The manuscript of Amériques bears the date of 1922 on the last page, although the composing was completed by the fall of 1921, when Varèse turned his attention to Offrandes. Presumably, the copying of the manuscript was completed in 1922. The manuscript bears the dedication: “to my unknown friends of the Spring of 1921.” Varèse never learned of his benefactors. It was Gertrude Vanderbilt Whitney who, at the suggestion of Julianne Force, offered the anonymous stipend for Varèse to complete Amériques.
The first set of performances was given in 1926 in Philadelphia and New York by Leopold Stokowski and the Philadelphia Orchestra. The following year, Varèse began preparing a revised version with a substantial reduction in its mammoth instrumentation. This version was given its first performance in Paris in 1929, by Gaston Poulet and the Orchestre des Concerts Poulet.
The original version was published in 1925 by J. Curwen & Sons, London, the revised version was published in 1929 by Max Eschig editions, Paris. The Curwen edition is disastrously full of mistakes. There is no manuscript of the revised version other than two copies of the Curwen edition, in which Varèse made revisions by inking over parts and pasting on new pages. The Eschig edition, although an improvement in appearance, actually displays an even larger share of misprints and omissions.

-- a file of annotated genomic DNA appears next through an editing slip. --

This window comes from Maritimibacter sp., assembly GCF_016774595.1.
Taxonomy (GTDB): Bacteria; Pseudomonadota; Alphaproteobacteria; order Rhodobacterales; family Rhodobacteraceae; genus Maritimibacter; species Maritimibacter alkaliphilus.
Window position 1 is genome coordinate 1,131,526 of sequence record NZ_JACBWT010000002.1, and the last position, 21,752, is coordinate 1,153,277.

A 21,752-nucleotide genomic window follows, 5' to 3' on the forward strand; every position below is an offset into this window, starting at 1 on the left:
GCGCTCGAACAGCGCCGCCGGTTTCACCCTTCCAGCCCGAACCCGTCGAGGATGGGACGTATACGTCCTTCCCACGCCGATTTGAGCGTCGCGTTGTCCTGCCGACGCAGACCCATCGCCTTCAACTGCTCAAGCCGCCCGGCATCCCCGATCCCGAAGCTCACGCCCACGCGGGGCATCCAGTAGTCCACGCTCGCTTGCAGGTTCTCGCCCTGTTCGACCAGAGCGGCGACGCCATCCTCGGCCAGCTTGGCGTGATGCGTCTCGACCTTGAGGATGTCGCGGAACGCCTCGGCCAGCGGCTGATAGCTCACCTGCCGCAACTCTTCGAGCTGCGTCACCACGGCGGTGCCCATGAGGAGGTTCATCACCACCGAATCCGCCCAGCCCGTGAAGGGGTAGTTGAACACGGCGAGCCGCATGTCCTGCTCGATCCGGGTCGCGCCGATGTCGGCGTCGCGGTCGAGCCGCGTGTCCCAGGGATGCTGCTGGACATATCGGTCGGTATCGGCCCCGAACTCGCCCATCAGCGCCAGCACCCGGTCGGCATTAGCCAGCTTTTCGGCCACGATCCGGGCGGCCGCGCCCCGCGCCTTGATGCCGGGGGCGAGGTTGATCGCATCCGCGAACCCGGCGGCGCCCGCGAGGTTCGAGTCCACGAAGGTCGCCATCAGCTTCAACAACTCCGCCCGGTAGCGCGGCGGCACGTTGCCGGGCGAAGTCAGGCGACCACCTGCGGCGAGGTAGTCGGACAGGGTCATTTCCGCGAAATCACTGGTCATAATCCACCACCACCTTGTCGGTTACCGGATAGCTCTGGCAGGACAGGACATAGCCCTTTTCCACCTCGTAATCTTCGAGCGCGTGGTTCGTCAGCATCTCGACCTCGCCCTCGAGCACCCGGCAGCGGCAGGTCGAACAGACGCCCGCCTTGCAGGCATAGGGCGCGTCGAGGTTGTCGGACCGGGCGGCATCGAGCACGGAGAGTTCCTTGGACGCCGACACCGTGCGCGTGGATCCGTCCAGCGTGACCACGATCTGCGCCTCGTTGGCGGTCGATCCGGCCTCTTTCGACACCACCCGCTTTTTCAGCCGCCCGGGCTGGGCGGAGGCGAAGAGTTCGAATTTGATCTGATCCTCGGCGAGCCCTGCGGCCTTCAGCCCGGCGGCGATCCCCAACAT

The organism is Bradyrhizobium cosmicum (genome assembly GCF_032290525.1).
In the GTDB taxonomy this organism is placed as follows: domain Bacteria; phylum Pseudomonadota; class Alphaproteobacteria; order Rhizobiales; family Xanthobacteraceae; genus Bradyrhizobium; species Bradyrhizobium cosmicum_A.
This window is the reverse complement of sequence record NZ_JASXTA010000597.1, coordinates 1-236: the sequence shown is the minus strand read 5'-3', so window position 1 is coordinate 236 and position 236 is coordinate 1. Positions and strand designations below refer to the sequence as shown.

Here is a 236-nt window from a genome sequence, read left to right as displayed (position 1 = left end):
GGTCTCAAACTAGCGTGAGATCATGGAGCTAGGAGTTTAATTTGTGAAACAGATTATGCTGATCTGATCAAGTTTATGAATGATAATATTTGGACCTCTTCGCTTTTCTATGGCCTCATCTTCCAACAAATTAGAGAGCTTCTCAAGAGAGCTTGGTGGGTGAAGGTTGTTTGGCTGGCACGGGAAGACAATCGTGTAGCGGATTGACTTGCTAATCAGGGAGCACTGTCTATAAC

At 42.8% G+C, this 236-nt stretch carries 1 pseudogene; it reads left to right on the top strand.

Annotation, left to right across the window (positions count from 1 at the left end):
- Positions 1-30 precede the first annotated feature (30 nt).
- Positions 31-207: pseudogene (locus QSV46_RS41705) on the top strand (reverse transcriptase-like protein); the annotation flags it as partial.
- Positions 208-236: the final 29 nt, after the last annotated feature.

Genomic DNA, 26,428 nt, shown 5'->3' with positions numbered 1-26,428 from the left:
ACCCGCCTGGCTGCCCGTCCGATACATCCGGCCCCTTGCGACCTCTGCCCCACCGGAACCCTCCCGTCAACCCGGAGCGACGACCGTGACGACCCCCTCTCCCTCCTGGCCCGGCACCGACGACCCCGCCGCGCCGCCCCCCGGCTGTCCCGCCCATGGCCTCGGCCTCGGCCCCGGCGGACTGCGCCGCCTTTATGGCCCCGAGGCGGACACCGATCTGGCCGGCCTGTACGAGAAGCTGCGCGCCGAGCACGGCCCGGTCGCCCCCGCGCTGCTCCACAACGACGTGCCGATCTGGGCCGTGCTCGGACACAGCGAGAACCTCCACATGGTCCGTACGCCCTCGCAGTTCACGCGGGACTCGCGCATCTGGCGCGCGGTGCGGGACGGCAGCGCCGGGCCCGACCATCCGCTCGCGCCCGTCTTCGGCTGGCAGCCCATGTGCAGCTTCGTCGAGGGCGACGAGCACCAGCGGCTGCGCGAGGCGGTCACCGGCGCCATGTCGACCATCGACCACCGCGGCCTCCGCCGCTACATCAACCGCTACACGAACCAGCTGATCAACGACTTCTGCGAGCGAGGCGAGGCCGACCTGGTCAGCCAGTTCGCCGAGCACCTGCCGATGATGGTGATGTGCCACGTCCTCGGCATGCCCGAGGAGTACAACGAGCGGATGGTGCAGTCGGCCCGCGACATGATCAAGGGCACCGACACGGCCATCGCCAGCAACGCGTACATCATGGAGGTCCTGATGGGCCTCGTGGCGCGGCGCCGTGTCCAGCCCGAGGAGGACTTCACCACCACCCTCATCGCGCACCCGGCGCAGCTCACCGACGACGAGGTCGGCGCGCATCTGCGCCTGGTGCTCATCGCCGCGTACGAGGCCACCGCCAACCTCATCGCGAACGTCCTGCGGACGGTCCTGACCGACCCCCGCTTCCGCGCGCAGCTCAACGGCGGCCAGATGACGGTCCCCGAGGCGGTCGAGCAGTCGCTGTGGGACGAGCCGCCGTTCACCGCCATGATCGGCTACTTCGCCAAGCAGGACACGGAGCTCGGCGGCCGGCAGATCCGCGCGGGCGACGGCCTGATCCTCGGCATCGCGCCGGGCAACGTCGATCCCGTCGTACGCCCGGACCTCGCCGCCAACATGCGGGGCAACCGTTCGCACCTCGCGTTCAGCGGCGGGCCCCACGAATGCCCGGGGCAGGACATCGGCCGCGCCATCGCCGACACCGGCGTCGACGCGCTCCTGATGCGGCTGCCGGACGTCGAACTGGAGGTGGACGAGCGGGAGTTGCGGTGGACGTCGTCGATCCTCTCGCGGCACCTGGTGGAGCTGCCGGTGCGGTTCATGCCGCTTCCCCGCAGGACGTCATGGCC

In 1972 I completed a corrected edition of the revised version, based on the Eschig, but with corrections made on the basis of collating all details that were at variance with each other in the manuscript, Curwen edition, the copies used by Varèse for the revision, the Eschig master, and Varèse’s own reference copies. This edition of the revised version, published in 1973, has been the edition in use.
In 1996 I was persuaded by Riccardo Chailly and Andrew Cornall, the producer for Decca Record Company, that the original version, after three-quarters of a century, should again be made available for performance. A performance edition was prepared from the manuscript for Chailly and the Royal Concertgebouw Orchestra, and recorded by Decca in 1997.
In contrast to the critical nature of the 1973 edition, this “performance edition” aims at being faithful to the manuscript. Some adjustments in terminology, accidentals, and layout of instruments are made. And a number of Varèse’s own misprints and omissions have been corrected.
The alterations that Varèse makes in ink in the manuscript are verified and incorporated in this edition. All indications made in pencil are examined and compared with other editions before inclusion in this edition. In each case, a footnote is provided. There are exceptions in which Varèse’s pencilled indications are not included or noted in this edition. For example, on p. 74 at m. 3, there are very faint pencil marks suggesting the omission of the next seven or eleven measures. The marks were apparently made while Varèse was preliminarily considering revisions. The revised version, however, actually retains these measures while deleting some subsequent ones in an effort to make the section more concise. The inclusion of these measures is clearly logical for the original version. Thus, no reference is made in this edition.